What if My Child Doesn't Like Their Coach?

By Brian Gotta, President of CoachDeck

(The following is part of the Supportive Parent online presentation available at

Spring is the time for new beginnings. As winter recedes and our local parks and fields thaw, new soccer, baseball and softball teams are forming in communities everywhere, which means coaches are meeting new players, and kids are meeting new coaches. What should we do if our child comes home from practice complaining that they don’t like their coach?

Whether we are talking about the high school level, or community youth recreational sports coached by volunteers, adult coaches have a significant influence on the lives of our children. And, unfortunately, there was only one John Wooden and the rest of us fall somewhere short of the standard he set. But that doesn’t mean that if your child says they don't like the coach, that it is necessarily because the coach is bad. I had two sons who had the same high school coach back-to-back seasons and one loved him, the other wasn’t a big fan. Did the coach change from one season to the next? I doubt it. Some people just get along better with others and that applies to kids and coaches too.

So how can we help our children through a tough situation, especially if they say they want to quit because the don’t like the coach? First, it might be useful to examine the reasons for the friction and discuss them.

Is it possible that the issues your son or daughter are having are playing-time or position related? In other words, would they like the coach a lot better if they were playing more and at a different spot? If so, maybe it is time to examine why the coach is putting them on the bench and not immediately assume it is because he favors others or doesn’t like your child. Encouraging them to work harder and correct mistakes they’re making in practice would be more appropriate than trying to influence the coach by pressuring him or sending emails to his superiors.

If playing time isn’t the issue, then what is? Does your child complain that the coach yells too much? It is important to teach your child to listen to the intent behind the yelling. Sometimes coaches have to yell to get a point across, either because they want everyone to hear, or because they are hoping to get players’ attention. Different coaches are more vocal than others and good ones know when to use raising their voice as a motivational tool, and when it is more appropriate to speak conversationally. However, if the message is positive and encouraging, (“Keep hustling!” “Great play!”), yelling probably won’t bother a child, but if it is demeaning, (“That’s terrible! “How could you let that happen?”), then it wouldn’t really matter whether it was yelled or whispered, would it? It would probably make sense to attend a practice or two, and some games, and listen objectively to what the coach is saying and how he is saying it. Is all of his criticism directed squarely at your child, or does he pass it around equally? If you hear a coach say things such as, “You can do better than that,” or “You got to try harder,” parents and children can easily get offended. However, if your child could perform at a higher level, could try harder, isn’t it the coach’s job to point that out?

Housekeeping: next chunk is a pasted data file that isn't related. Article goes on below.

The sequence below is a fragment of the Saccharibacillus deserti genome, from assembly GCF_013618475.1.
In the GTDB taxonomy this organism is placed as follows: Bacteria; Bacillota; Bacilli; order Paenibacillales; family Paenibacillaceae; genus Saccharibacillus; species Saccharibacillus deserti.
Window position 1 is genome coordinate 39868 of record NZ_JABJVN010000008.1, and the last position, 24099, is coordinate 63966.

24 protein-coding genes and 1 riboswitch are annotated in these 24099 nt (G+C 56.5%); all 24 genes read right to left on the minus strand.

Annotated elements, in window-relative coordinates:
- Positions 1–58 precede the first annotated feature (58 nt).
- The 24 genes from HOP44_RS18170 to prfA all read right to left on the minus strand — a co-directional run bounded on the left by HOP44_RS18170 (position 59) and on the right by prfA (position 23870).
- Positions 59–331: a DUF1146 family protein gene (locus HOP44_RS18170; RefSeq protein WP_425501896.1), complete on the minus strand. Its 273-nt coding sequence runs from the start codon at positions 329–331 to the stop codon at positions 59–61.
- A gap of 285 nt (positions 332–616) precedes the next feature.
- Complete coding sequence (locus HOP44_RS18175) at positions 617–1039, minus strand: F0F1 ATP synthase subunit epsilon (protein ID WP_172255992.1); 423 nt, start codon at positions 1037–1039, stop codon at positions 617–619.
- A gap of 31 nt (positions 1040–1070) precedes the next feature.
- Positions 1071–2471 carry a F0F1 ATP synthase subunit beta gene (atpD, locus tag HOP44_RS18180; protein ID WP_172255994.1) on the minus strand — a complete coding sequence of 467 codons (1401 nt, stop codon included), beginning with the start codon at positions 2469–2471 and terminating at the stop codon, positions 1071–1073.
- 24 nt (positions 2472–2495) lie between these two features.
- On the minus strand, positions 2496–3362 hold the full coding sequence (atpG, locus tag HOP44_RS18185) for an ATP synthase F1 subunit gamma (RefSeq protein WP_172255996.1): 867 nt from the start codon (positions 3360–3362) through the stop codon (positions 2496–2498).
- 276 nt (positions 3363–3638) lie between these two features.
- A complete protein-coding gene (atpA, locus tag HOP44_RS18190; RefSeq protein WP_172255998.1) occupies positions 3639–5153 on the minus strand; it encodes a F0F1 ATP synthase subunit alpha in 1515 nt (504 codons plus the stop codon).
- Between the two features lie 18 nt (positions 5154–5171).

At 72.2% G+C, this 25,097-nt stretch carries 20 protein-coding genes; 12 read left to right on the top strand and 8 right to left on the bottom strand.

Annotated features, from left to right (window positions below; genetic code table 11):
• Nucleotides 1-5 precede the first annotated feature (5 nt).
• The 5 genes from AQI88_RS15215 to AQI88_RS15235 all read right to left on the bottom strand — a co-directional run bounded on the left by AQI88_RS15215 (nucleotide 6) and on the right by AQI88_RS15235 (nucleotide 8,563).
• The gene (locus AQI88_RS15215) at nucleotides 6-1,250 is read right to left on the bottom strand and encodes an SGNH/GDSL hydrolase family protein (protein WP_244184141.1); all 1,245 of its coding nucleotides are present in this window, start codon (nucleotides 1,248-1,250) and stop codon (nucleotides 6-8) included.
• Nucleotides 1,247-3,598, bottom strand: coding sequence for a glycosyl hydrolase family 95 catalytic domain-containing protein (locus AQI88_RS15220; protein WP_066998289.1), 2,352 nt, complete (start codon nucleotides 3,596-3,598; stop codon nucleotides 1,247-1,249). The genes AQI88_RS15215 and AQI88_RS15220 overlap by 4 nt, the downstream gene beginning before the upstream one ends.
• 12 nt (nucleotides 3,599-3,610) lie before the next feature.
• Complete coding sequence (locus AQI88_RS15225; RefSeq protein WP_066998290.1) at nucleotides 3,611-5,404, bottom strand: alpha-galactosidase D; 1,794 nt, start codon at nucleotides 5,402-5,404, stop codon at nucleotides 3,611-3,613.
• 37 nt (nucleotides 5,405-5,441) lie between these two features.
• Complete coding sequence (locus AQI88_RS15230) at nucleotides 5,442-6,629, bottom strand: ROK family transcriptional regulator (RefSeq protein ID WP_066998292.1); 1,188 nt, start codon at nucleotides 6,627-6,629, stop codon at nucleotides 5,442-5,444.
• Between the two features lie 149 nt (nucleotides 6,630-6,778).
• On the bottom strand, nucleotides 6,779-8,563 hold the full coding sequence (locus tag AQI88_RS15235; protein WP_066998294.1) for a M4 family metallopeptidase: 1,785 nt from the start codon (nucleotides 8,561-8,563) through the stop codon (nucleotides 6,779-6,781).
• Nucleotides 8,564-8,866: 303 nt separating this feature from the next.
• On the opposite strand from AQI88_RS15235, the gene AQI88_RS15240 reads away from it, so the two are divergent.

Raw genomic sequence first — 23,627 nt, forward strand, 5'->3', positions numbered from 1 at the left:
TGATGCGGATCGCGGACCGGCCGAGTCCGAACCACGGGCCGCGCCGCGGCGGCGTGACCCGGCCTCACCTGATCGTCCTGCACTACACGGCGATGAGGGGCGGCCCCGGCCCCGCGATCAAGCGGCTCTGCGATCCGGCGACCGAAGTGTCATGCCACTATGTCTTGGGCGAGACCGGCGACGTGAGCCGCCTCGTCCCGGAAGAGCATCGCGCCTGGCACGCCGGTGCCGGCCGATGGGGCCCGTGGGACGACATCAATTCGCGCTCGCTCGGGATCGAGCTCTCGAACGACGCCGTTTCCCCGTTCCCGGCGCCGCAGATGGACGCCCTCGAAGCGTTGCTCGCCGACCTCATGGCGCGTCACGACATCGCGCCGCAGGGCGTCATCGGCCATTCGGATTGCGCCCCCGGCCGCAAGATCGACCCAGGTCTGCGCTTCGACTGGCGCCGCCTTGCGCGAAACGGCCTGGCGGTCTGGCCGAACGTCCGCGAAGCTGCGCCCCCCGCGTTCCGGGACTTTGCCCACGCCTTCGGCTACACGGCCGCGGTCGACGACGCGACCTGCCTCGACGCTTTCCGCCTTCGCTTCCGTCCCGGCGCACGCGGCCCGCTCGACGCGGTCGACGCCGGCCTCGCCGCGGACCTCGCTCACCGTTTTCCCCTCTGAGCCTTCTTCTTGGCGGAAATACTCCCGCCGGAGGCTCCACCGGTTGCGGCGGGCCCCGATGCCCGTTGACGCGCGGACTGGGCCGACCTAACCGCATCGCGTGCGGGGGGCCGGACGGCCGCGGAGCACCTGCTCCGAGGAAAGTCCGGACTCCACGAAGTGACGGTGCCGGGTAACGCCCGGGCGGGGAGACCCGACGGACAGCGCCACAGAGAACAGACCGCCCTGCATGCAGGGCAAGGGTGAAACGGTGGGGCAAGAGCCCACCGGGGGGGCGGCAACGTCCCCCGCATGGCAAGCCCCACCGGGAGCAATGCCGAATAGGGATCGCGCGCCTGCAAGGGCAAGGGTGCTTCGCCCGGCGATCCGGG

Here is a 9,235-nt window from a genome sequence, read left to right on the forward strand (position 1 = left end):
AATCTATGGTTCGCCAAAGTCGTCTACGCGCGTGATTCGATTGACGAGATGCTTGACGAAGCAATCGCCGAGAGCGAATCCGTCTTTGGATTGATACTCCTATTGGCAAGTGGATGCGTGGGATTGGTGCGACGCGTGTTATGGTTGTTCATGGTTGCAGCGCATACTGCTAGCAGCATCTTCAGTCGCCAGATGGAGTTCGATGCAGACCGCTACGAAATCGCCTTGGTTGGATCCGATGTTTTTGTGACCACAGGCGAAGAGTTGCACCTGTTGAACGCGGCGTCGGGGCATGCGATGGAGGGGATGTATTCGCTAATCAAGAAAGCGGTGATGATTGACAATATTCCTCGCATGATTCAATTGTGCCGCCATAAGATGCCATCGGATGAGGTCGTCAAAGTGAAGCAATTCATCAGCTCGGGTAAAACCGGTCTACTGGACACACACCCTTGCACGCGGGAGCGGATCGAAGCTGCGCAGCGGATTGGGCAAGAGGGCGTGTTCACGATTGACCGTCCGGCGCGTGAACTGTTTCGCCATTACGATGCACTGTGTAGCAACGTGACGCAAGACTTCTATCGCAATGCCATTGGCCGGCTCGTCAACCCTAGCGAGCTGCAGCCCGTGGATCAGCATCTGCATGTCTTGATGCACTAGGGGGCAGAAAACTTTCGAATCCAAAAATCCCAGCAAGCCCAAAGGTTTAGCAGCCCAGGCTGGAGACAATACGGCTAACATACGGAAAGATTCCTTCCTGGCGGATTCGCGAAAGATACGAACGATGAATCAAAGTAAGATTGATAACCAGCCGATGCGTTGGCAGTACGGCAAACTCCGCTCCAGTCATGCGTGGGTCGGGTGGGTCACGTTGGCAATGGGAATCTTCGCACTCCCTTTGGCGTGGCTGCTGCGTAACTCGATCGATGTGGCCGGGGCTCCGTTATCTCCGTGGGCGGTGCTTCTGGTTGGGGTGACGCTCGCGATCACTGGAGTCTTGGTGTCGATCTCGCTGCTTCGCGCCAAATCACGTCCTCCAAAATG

Clearly, if a coach ever gets physical with a player, they are crossing the line. However what we’re discussing here are more nuances and are subject to interpretation. There are two things to keep in mind when your child is upset and doesn’t like the coach.
1. The coach’s job is not to make everyone like them. And depending on what level of sports your son or daughter plays, (i.e. travel vs. rec; age level, etc.), they may not even be as concerned about everyone having a blast at each practice and game as he is with trying to improve every player. Obviously, if we’re talking about pre-teen recreational sports the emphasis should be on having fun.
2. The rest of your child’s life they will experience interpersonal relationships and will not always adore every teacher, co-worker, boss or associate. Learning to cope and deal with different coaches and their personalities at a young age will be helpful down the road. They won’t always have you to rush in and rescue them.

When our children experience anguish it is in our nature to want to do anything and everything in our power to make it all better. However letting them learn coping skills and providing them with the tools to be able to fend for themselves will often produce more valuable results – in the long term.

Brian Gotta is a former professional recreational youth baseball coach and volunteer Little League coach and board member. He is President of Help Kids Play, a collection of companies whose mission is to further the development and enjoyment of youth sports.

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